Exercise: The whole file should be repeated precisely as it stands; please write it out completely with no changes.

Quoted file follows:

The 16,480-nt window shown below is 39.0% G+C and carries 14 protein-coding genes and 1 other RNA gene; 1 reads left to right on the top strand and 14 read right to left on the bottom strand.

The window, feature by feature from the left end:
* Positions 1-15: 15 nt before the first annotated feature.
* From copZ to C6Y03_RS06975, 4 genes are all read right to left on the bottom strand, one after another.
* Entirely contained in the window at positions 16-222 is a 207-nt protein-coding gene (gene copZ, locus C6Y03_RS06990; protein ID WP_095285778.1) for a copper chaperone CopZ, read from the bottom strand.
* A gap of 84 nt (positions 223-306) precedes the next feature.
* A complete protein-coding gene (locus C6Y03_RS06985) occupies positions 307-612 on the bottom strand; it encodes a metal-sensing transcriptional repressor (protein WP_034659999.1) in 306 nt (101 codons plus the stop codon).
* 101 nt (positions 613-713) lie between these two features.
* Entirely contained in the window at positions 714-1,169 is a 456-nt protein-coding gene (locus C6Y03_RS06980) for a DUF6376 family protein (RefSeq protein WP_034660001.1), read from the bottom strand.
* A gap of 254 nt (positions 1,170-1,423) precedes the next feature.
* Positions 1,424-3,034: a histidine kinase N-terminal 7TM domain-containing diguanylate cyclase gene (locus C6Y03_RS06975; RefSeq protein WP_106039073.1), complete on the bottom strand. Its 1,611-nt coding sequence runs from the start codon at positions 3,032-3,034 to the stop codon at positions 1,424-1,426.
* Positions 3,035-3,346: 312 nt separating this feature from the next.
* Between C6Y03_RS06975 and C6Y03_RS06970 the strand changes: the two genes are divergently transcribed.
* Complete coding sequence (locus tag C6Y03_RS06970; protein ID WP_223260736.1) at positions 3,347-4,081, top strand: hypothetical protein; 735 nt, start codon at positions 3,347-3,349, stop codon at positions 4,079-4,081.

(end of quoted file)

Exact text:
The 16,480-nt window shown below is 39.0% G+C and carries 14 protein-coding genes and 1 other RNA gene; 1 reads left to right on the top strand and 14 read right to left on the bottom strand.

The window, feature by feature from the left end:
* Positions 1-15: 15 nt before the first annotated feature.
* From copZ to C6Y03_RS06975, 4 genes are all read right to left on the bottom strand, one after another.
* Entirely contained in the window at positions 16-222 is a 207-nt protein-coding gene (gene copZ, locus C6Y03_RS06990; protein ID WP_095285778.1) for a copper chaperone CopZ, read from the bottom strand.
* A gap of 84 nt (positions 223-306) precedes the next feature.
* A complete protein-coding gene (locus C6Y03_RS06985) occupies positions 307-612 on the bottom strand; it encodes a metal-sensing transcriptional repressor (protein WP_034659999.1) in 306 nt (101 codons plus the stop codon).
* 101 nt (positions 613-713) lie between these two features.
* Entirely contained in the window at positions 714-1,169 is a 456-nt protein-coding gene (locus C6Y03_RS06980) for a DUF6376 family protein (RefSeq protein WP_034660001.1), read from the bottom strand.
* A gap of 254 nt (positions 1,170-1,423) precedes the next feature.
* Positions 1,424-3,034: a histidine kinase N-terminal 7TM domain-containing diguanylate cyclase gene (locus C6Y03_RS06975; RefSeq protein WP_106039073.1), complete on the bottom strand. Its 1,611-nt coding sequence runs from the start codon at positions 3,032-3,034 to the stop codon at positions 1,424-1,426.
* Positions 3,035-3,346: 312 nt separating this feature from the next.
* Between C6Y03_RS06975 and C6Y03_RS06970 the strand changes: the two genes are divergently transcribed.
* Complete coding sequence (locus tag C6Y03_RS06970; protein ID WP_223260736.1) at positions 3,347-4,081, top strand: hypothetical protein; 735 nt, start codon at positions 3,347-3,349, stop codon at positions 4,079-4,081.